If we take this model and apply it to private cities we can easily imagine a system where a private city (under the umbrella of a host nation) sets its own laws, appoints its own judges (or allows for competing arbitration firms), permits private security firms, and allows the city to issue its own passports. In fact, all these services could be set up with blockchain peer-to-peer technology. The idea is not as far-fetched as it may seem. Numerous countries have their own special economic zones (SEZs). China’s nearly meteoric economic rise is credited almost exclusively to its SEZs. Honduras has already passed legislation for the creation of Zones for Economic Development and Employment or ZEDEs.

The United Arab Emirates created a special economic zone called Dubai that has turned out pretty great. Dubai not only has low taxes and few regulations but also laws that are based on British Common Law and Judges that are specialists in common law.

In each case the host country has given up some level of autonomy in order to improve their economy, and in most cases the tradeoff has paid big dividends. The one thing that has not yet been tried is allowing a private jurisdiction to issue a passport under a commonwealth umbrella.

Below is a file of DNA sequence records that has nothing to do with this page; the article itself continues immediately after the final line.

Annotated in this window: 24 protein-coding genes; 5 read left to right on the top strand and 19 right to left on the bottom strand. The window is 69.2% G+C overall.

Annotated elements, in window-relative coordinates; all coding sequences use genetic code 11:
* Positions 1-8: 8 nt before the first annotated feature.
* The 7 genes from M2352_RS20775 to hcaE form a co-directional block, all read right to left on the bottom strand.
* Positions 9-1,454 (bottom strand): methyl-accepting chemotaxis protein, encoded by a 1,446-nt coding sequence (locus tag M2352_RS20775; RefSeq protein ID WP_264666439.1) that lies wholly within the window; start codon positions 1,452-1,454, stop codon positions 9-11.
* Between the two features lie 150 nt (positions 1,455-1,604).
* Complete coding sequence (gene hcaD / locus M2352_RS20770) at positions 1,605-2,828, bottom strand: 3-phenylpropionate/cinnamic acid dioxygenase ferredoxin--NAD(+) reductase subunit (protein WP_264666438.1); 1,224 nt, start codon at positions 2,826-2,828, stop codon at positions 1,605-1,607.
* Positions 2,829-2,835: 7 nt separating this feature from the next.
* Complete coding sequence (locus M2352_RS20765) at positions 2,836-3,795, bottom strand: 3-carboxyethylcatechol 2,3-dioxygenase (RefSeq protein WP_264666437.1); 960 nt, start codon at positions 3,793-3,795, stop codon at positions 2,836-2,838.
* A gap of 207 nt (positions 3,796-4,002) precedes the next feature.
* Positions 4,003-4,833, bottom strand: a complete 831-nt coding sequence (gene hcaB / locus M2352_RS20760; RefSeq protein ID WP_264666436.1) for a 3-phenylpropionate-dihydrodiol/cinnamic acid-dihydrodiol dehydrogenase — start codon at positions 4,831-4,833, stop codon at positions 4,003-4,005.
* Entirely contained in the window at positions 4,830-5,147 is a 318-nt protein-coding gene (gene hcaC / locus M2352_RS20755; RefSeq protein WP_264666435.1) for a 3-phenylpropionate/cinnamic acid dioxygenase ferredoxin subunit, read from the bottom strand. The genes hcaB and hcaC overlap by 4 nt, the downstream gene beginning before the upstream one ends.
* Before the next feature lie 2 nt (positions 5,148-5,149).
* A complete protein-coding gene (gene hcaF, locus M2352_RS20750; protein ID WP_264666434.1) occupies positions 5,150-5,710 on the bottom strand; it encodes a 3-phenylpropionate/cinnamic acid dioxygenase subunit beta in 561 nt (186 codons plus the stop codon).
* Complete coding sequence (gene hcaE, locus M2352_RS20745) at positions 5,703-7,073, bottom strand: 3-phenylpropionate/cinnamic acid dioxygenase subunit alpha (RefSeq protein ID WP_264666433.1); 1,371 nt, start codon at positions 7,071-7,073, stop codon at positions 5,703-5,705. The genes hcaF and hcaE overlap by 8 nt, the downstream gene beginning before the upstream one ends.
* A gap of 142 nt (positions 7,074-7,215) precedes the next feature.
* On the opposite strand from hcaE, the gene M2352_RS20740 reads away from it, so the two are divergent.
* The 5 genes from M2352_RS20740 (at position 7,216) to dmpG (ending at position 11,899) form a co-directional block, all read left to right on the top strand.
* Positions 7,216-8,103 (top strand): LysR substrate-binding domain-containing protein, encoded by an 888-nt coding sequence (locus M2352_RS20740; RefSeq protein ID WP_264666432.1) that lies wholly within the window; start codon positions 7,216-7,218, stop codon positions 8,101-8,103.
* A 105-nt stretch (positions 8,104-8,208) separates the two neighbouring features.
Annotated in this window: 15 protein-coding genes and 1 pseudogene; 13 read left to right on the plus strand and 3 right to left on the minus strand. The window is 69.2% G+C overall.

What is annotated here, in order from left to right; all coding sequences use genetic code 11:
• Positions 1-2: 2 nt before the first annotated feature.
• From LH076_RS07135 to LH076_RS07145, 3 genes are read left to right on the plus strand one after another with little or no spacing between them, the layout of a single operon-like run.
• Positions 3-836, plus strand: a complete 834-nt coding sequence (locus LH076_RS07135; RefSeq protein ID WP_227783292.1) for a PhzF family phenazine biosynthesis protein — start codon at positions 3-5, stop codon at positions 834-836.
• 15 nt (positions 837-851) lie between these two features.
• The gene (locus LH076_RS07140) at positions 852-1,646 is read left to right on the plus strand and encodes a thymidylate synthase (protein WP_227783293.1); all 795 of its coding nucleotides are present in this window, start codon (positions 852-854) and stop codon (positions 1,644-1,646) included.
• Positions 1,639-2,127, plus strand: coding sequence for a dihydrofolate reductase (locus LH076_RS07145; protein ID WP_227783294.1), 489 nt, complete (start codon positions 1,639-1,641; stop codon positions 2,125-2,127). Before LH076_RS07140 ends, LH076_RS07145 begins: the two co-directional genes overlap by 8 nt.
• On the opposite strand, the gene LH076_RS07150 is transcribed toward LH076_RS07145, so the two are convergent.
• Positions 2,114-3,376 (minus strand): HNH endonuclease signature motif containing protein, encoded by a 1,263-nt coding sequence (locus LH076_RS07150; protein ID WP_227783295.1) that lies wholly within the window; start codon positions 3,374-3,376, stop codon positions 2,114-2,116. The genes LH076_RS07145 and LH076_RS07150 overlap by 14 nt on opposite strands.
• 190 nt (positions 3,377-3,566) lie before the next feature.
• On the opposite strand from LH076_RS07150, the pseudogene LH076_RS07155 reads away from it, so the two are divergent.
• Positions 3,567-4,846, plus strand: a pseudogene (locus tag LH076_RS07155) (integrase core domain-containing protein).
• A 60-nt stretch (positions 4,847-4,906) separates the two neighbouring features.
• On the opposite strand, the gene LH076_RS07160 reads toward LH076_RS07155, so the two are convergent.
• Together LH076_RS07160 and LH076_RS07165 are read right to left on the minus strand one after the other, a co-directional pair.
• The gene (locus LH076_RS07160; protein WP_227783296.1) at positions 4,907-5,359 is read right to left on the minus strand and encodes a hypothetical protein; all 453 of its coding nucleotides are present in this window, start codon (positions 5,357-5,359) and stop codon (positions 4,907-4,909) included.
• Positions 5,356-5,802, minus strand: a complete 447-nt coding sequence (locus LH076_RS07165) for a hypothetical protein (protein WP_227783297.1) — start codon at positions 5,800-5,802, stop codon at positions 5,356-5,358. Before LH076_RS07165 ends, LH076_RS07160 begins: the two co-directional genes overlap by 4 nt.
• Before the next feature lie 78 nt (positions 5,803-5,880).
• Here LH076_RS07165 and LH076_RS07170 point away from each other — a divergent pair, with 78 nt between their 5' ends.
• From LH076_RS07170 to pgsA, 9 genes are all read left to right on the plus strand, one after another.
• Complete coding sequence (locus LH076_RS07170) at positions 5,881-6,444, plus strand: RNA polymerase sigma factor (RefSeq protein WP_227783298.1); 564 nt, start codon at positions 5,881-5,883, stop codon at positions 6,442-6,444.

In his book “The State in the Third Millennium” Prince Hans Adam puts forth the “radical” notion of the state as a service provider. Indeed this is the role the nation of Lichtenstein has played for over 150 yrs. In order to stay “competitive” with larger neighbors like Switzerland, Germany, and Austria. Lichtenstein has offered lower taxes, and strong property rights. It has eliminated departments that were too costly to maintain (like the military). The result has been a clean environment, the world’s highest per capita GDP and a land untouched by war for over a century.

The elements for the new model of private city/commonwealth hybrid seem to be in place already and if the overwhelmingly positive response to Liberland is any indication there is a strong market for a physical jurisdiction that can issue passports, and has a strong emphasis on personal liberty and free markets. This solution may be here sooner than we think as a result of peaceful market forces instead of voting or violent revolution.

One thought on “Free Cities & Commonwealths: A Bridging Strategy to Freedom (2015)

  1. Pingback: Extraconstitutional #7: Do You Have the Right to Travel? - Liberty Under Attack